Microsoft angers ex-Windows boss: Halting Office 365 sync on his new iPhone is 'crazy'

An apparent test at Microsoft to boost Outlook app installs has really riled former Windows chief Steven Sinofsky.
Written by Liam Tung, Contributing Writer

Former president of Windows Steven Sinofsky thinks Microsoft's approach to convincing mobile users to get Outlook for iOS is simply "crazy". 

Sinofsky, who left Microsoft in 2012, this week was attempting to setup his Office 365 account on a new iPhone, but was informed via a generic email from his former employer that syncing email had been put on hold to give him a chance to install Microsoft's recommended iOS email app – the popular Outlook app. 

Sinofsky was given two choices: install Outlook now and syncing could proceed immediately; or do nothing and continue with the default iOS Mail app, in which case syncing would restart "within a few hours".

"Microsoft is recommending that you install Outlook for iOS to access your Office 365 work account," Microsoft's email explains. 

"We've temporarily paused the syncing of your email, calendar, and contacts to other apps on this device to give you a chance to get Outlook. Its integrated calendar and access to Office files and company contacts helps you connect and stay organized from a single app.

"You can choose to get the Outlook app or continue using the built-in apps on your device. If no action is taken within a few hours, your email, calendar, and contacts will automatically begin to sync."

News of Microsoft's Outlook campaign sparked a range of reactions on Twitter, including, to Sinofksy's bemusement, people attempting to explain to him that "it is for my own security and benefit". 

Michael Gartenberg, a former senior Apple marketing director, saw it differently: "One way to gain marketshare. Keep your users hostage."

"This stuff makes me angry," wrote Sinofsky. "No one who likes customers would do something like this."  

Tech media veteran Walt Mossberg described Microsoft's tactic as "Outrageous".

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Sinofsky's run-in with the Outlook app came as Microsoft updated the app's icon "to reflect how we bring email and calendar together with carefully crafted experiences that honor our Office heritage and welcome the future".

The ex-Windows man, who now serves on the board of a venture-capital firm, noted: "No startup would do this. Unless it is a business social network."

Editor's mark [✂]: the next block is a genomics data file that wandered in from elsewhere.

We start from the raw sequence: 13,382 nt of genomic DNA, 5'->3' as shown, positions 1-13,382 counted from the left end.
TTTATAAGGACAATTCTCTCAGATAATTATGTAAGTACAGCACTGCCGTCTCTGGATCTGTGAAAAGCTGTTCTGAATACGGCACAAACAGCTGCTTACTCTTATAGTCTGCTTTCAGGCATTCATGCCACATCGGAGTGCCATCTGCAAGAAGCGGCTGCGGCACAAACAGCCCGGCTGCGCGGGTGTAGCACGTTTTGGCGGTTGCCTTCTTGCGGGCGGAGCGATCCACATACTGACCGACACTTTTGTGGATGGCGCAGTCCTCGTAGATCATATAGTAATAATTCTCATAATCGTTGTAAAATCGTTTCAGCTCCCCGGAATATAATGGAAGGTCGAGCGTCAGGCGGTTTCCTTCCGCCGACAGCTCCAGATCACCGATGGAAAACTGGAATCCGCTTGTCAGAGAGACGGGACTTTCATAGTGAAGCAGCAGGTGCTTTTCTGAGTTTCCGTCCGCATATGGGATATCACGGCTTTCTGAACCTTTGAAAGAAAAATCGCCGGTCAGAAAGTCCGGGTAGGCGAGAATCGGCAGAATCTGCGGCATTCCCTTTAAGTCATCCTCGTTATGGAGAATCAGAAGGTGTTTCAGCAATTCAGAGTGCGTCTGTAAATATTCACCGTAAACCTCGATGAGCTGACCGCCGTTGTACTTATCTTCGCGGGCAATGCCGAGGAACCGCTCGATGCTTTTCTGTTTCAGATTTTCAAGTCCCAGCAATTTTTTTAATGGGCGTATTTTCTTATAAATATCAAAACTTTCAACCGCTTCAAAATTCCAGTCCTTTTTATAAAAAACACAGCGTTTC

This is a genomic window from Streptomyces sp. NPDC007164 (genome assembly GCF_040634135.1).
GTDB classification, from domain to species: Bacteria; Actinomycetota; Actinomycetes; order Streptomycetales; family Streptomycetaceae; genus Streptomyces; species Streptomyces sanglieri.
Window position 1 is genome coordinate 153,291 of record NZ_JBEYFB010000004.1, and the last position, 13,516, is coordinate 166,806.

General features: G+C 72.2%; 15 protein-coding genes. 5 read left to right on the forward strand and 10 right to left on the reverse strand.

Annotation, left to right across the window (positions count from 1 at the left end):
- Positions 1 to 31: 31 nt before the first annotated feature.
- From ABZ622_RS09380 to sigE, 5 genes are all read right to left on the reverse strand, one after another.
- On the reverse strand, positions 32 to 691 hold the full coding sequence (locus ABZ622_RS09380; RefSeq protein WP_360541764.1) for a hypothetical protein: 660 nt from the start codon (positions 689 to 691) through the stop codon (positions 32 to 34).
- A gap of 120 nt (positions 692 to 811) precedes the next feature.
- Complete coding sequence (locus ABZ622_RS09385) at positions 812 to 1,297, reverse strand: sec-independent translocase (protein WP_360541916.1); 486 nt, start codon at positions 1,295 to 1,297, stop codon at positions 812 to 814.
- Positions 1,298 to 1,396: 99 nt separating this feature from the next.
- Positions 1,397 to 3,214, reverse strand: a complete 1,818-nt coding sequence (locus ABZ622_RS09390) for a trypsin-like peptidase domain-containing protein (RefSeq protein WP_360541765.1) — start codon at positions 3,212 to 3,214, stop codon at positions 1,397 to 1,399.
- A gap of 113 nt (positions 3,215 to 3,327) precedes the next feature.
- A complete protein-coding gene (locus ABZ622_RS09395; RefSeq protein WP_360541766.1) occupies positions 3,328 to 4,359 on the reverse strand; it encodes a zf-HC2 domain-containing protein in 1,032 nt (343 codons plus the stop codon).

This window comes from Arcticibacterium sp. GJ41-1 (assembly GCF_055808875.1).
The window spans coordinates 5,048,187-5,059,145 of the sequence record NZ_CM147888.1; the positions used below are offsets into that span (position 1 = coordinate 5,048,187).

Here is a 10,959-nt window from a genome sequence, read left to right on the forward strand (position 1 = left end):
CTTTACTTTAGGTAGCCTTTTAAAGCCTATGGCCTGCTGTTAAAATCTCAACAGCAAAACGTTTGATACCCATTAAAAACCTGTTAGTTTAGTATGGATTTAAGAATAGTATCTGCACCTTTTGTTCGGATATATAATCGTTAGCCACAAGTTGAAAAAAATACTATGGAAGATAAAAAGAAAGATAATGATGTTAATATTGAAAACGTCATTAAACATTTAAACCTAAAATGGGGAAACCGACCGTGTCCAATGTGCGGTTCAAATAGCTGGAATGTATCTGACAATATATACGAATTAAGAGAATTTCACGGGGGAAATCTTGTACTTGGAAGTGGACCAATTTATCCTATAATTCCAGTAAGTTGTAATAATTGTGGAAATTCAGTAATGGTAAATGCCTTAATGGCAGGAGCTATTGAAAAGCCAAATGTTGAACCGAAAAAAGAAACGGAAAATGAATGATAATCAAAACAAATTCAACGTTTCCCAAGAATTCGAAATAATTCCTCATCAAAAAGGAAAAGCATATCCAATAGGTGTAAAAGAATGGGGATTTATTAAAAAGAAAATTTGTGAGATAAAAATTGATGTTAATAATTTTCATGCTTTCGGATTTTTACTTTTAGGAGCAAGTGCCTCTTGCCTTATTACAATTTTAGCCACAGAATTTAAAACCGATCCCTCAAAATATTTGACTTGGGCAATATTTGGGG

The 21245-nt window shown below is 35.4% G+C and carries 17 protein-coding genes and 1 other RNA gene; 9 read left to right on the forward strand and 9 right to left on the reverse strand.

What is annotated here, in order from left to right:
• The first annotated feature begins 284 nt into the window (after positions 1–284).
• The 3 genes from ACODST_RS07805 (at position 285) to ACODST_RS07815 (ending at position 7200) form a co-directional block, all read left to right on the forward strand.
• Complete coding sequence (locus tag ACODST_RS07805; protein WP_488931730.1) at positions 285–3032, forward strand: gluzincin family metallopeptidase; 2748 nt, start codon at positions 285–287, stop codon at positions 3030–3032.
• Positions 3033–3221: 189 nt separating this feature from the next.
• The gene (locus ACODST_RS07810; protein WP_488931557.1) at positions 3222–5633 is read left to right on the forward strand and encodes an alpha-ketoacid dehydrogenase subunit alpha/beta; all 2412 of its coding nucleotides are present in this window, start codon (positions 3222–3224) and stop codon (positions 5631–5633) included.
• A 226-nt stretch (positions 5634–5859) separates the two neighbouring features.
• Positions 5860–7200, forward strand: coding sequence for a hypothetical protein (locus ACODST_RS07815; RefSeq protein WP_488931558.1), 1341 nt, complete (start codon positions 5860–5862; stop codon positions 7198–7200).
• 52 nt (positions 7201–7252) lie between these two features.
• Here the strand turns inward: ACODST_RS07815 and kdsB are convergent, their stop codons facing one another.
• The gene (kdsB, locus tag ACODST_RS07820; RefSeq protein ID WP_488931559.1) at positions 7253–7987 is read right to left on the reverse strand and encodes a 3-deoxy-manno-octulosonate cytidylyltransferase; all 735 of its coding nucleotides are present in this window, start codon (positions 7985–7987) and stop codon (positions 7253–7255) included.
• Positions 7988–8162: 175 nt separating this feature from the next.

He added that the pause on syncing was likely a test at Microsoft and that he was "sure" Microsoft is using a dashboard to measure how well or poorly the tactic is working to boost Outlook installs, assuming that is Microsoft's intent. 

According to Sinofsky, the halted syncing process never resumed in a few hours as Microsoft claimed it would if he took no action. However, he was able to resume the process by removing the device from the Office 365 quarantine list, which is how Microsoft stopped the sync in the first place. 

The Redmond company has a friendlier image these days, in part thanks to its embrace of Linux under CEO Satya Nadella, who has spent years convincing the world that Microsoft is not the embodiment of corporate evil. 

Still, the company from time to time engages in hostile marketing tactics to achieve its goals, such as the infamous 'Get Windows 10' app in the early days of Windows 10. 

Microsoft said when users connect their phone for the first time to an Office 365 work account using the native iOS or Android email app, they may see a message encouraging them to download the Outlook app, depending on their organization's admin-controlled settings. 

"We have been testing this message for over two years, beginning with Outlook.com, with the goal of creating awareness as we believe users get the best email experience when using the Outlook app," a Microsoft spokesperson said. 

Microsoft added that if users are not interested, they can simply click the 'Continue using this email app' option. If users take no action, their email will continue to sync to their current app.

"No one who likes customers would do something like this," according to former Windows boss Steven Sinofsky. 

Image: Steven Sinofsky/Twitter

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